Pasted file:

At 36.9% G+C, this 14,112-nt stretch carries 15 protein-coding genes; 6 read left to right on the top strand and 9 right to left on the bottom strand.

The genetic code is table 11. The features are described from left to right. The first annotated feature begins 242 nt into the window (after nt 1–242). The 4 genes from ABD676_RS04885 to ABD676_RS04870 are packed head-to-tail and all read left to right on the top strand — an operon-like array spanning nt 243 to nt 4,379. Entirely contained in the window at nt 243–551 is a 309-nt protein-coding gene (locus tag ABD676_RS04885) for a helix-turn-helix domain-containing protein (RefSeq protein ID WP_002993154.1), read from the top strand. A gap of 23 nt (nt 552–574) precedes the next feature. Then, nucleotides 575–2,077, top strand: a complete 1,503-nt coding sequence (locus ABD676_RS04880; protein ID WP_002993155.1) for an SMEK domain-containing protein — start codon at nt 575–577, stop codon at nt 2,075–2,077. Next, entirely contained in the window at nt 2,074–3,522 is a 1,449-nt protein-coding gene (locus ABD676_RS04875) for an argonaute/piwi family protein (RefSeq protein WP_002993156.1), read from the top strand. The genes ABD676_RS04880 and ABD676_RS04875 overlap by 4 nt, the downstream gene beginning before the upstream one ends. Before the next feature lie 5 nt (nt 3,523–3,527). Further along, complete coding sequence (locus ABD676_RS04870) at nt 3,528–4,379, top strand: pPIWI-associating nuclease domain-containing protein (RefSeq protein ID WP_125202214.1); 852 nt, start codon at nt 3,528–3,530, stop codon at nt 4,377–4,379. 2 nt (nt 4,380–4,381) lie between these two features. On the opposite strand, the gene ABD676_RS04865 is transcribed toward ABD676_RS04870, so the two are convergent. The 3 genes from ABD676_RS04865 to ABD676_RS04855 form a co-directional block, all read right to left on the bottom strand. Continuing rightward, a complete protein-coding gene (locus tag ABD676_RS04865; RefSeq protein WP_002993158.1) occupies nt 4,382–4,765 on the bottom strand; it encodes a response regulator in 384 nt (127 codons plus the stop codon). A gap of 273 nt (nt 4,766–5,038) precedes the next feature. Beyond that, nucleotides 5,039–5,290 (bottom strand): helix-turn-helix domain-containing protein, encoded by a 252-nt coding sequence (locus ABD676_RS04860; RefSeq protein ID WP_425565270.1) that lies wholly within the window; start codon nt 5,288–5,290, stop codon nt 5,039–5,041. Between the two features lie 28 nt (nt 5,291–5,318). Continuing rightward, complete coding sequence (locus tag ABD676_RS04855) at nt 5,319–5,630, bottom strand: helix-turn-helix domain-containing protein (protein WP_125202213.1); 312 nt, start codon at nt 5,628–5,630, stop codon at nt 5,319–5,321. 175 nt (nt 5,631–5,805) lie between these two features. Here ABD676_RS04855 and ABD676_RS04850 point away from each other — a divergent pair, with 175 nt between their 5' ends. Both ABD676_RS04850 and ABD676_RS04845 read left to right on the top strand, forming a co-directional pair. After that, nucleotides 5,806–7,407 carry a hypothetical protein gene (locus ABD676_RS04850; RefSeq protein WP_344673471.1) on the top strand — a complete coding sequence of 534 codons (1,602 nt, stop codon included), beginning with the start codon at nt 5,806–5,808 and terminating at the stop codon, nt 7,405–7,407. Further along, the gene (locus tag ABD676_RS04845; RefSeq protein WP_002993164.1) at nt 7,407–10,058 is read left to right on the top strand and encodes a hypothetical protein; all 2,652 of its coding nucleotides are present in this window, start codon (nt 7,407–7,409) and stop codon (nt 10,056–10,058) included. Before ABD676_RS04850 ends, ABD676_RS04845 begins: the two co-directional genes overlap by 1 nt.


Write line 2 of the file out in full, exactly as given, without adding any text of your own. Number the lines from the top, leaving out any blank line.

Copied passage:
The genetic code is table 11. The features are described from left to right. The first annotated feature begins 242 nt into the window (after nt 1–242). The 4 genes from ABD676_RS04885 to ABD676_RS04870 are packed head-to-tail and all read left to right on the top strand — an operon-like array spanning nt 243 to nt 4,379. Entirely contained in the window at nt 243–551 is a 309-nt protein-coding gene (locus tag ABD676_RS04885) for a helix-turn-helix domain-containing protein (RefSeq protein ID WP_002993154.1), read from the top strand. A gap of 23 nt (nt 552–574) precedes the next feature. Then, nucleotides 575–2,077, top strand: a complete 1,503-nt coding sequence (locus ABD676_RS04880; protein ID WP_002993155.1) for an SMEK domain-containing protein — start codon at nt 575–577, stop codon at nt 2,075–2,077. Next, entirely contained in the window at nt 2,074–3,522 is a 1,449-nt protein-coding gene (locus ABD676_RS04875) for an argonaute/piwi family protein (RefSeq protein WP_002993156.1), read from the top strand. The genes ABD676_RS04880 and ABD676_RS04875 overlap by 4 nt, the downstream gene beginning before the upstream one ends. Before the next feature lie 5 nt (nt 3,523–3,527). Further along, complete coding sequence (locus ABD676_RS04870) at nt 3,528–4,379, top strand: pPIWI-associating nuclease domain-containing protein (RefSeq protein ID WP_125202214.1); 852 nt, start codon at nt 3,528–3,530, stop codon at nt 4,377–4,379. 2 nt (nt 4,380–4,381) lie between these two features. On the opposite strand, the gene ABD676_RS04865 is transcribed toward ABD676_RS04870, so the two are convergent. The 3 genes from ABD676_RS04865 to ABD676_RS04855 form a co-directional block, all read right to left on the bottom strand. Continuing rightward, a complete protein-coding gene (locus tag ABD676_RS04865; RefSeq protein WP_002993158.1) occupies nt 4,382–4,765 on the bottom strand; it encodes a response regulator in 384 nt (127 codons plus the stop codon). A gap of 273 nt (nt 4,766–5,038) precedes the next feature. Beyond that, nucleotides 5,039–5,290 (bottom strand): helix-turn-helix domain-containing protein, encoded by a 252-nt coding sequence (locus ABD676_RS04860; RefSeq protein ID WP_425565270.1) that lies wholly within the window; start codon nt 5,288–5,290, stop codon nt 5,039–5,041. Between the two features lie 28 nt (nt 5,291–5,318). Continuing rightward, complete coding sequence (locus tag ABD676_RS04855) at nt 5,319–5,630, bottom strand: helix-turn-helix domain-containing protein (protein WP_125202213.1); 312 nt, start codon at nt 5,628–5,630, stop codon at nt 5,319–5,321. 175 nt (nt 5,631–5,805) lie between these two features. Here ABD676_RS04855 and ABD676_RS04850 point away from each other — a divergent pair, with 175 nt between their 5' ends. Both ABD676_RS04850 and ABD676_RS04845 read left to right on the top strand, forming a co-directional pair. After that, nucleotides 5,806–7,407 carry a hypothetical protein gene (locus ABD676_RS04850; RefSeq protein WP_344673471.1) on the top strand — a complete coding sequence of 534 codons (1,602 nt, stop codon included), beginning with the start codon at nt 5,806–5,808 and terminating at the stop codon, nt 7,405–7,407. Further along, the gene (locus tag ABD676_RS04845; RefSeq protein WP_002993164.1) at nt 7,407–10,058 is read left to right on the top strand and encodes a hypothetical protein; all 2,652 of its coding nucleotides are present in this window, start codon (nt 7,407–7,409) and stop codon (nt 10,056–10,058) included. Before ABD676_RS04850 ends, ABD676_RS04845 begins: the two co-directional genes overlap by 1 nt.